Fall 2011 Editor, Joshua Holmes
Omega Centauri is the largest and brightest globular cluster visible from Earth
Omega Centauri is the largest and brightest globular cluster visible from Earth
Globular Clusters:
Defined as a spherical collection of starts that orbits a galactic core bound by gravity giving it its shape. There are up to 158 known globular clusters in the milky way and are presumed to contain some of the first stars to be produced in the galaxy.

This site gives you a brief explanation of what a globular cluster is and shows you different pictures of some. It then gives you a list of most of the globular clusters in our galaxy with information such as coordinates, visual magnitude, angular diameter, and distance. At the bottom of the site is a plot revealing how globular clusters form a spherical halo around the Galaxy. The site seems very credible, easy to read, and easy to navigate. Written by Richard Powell and last updated July 2006.

At this site you will find detailed information on globular clusters. It will talk about the what globular clusters are and its structure, some of the classical studies discovering the information we now know today, that most globular clusters are in extreme population II or the halo class and their evolution, and finally the outer galactic halo. The site provides good information, while making it clear and easy to read, it was written in 1999 by Kyle M. Cudworth.

A guide to globular clusters. This site provides great information for those who want to understand more about globular clusters.It will talk about what they are, what they look like, general information, where they are locates, how they hold themselves together, and then give you an analysis of certain clusters. This site is great for the average person wanting to learn more, it is easy to read and give definitions of words you may not be familiar with. It explores a lot of different things and is easy to follow. Written by John Talpur in 1997.

This site give you information on both open clusters and globular clusters, while informing you that they are different and explaining how. This is a small site that is easy to read, containing some good information on differences between globular clusters and open clusters. Written in January 2006 by Stuart Robbins.

This site will give you great recent information on a discovery that could change some of the facts scientist believed. "Unexpected populations in global clusters may unlock secrets of star formation" This site provides a nice page of information that is easy to read and written by Allison Sills, from the Department of Physics and Astronomy at Mcmaster Univeristy, May 2011.

Fall 2010 Editor, Bryan Woods

Last Modified: December 3, 2010
This site tells you about globular clusters, which were the earliest discovered, and who discovered them. A globular cluster is a bunch of accumulated stars, approximately ten thousand to a million stars spread over a volume of about 200lys in diameter. The first globular cluster to be discovered was M22, by Abraham Ihle in 1665. Cluster M22 lies in constellation Sagittarius. It was actually mistaken for a nebula when discovered. The earlier known clusters belong to our Milky Way Galaxy, but some of them have interspersed into the Galactic Globular Cluster System including M54 and M79.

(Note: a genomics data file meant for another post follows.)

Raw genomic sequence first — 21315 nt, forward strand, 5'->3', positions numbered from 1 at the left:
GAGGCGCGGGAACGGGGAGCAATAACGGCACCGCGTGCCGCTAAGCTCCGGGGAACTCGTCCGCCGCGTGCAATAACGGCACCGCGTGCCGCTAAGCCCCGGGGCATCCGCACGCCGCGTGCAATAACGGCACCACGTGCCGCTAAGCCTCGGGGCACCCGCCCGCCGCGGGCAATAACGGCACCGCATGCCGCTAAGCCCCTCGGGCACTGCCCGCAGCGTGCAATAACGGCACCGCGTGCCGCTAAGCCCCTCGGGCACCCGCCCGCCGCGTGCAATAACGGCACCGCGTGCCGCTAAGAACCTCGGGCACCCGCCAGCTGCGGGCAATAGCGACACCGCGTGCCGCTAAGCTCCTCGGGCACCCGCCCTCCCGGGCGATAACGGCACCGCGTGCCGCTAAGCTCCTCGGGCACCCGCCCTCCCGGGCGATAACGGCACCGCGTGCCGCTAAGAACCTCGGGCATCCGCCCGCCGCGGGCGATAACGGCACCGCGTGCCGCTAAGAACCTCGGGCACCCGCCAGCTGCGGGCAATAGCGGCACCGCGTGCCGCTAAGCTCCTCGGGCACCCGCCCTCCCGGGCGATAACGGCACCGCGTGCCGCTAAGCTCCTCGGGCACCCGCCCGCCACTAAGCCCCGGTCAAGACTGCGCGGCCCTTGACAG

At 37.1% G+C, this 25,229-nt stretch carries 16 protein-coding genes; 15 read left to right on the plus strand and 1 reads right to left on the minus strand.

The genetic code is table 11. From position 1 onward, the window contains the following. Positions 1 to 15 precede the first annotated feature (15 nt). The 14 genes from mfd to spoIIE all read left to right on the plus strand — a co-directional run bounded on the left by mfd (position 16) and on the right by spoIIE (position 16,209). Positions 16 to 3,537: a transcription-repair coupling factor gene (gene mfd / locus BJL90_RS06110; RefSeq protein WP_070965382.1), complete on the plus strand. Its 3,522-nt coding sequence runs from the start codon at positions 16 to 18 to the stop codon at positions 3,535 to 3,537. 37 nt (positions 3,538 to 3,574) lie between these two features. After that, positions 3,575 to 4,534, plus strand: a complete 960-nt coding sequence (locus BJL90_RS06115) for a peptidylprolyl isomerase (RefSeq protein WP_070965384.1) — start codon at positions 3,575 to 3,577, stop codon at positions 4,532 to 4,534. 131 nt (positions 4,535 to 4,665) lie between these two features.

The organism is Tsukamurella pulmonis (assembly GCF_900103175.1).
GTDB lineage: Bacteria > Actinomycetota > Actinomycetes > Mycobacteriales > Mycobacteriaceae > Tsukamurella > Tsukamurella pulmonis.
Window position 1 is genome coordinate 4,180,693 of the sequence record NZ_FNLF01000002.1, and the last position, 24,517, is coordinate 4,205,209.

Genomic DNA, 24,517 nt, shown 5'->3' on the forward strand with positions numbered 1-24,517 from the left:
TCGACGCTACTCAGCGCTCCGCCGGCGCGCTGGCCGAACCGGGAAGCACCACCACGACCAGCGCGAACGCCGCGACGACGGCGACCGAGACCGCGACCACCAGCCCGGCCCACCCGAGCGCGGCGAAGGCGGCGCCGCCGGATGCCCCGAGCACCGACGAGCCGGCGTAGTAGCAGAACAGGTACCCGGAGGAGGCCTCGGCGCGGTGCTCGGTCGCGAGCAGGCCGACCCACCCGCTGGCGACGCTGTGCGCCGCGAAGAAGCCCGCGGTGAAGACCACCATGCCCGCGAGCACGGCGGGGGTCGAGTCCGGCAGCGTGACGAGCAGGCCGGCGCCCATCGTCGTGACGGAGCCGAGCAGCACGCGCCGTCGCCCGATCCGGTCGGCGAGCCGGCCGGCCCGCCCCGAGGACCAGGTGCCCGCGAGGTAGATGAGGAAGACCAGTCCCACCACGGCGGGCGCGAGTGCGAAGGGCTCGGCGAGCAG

This is a small, brief site that talks about Globular and open clusters. It states how globular and open clusters take up as much space in the milky way and other galaxies as star forming nebulae. It also gives a brief summary of Binary and Multiple Star Systems.

This site gives you some basic information on Globular Clusters, how some of them are Messier Objects, and how they got named after Charles Messier. It lets you view Messier objects and see them at a particular latitude and longitude at specific times. It also gives you a Schematic picture of our galaxy showing the halo with our Globular Clusters, and it explains the picture. Though this site isn't very big, it is still a good site that provides decent info.

Globular Clusters contain suns at least 12 billion years old. Their compacted stars make them very astonishing when seen through the telescope, and easy to observe even from light-polluted areas. Summer time is the best time to search for globular clusters because almost one third of them are visible in the summer constellation of Sagittarius. http://images.astronet.ru/pubd/2007/11/15/0001224517/M13_DSS_Noel_c800.jpg This link shows you a picture of globular cluster M13 a.k.a. "The king of the northern sky."

Observations show that roughly twenty percent of all globular clusters in our galaxy have encountered core unclasped. The revealing signature of this collapse is when a cluster's surface brightness rises continually from the cluster's outer space all the way to its very center. With uncollapsed clusters, the surface brightness increases until about 3 to 5lys from the center and then remains constant. Basically, the higher density of stars in collapsed core globular clusters means they will have brighter centers than normal clusters.

This is a very good brief video of Globular Clusters, and it has you take a look from inside one of NASA's telescope.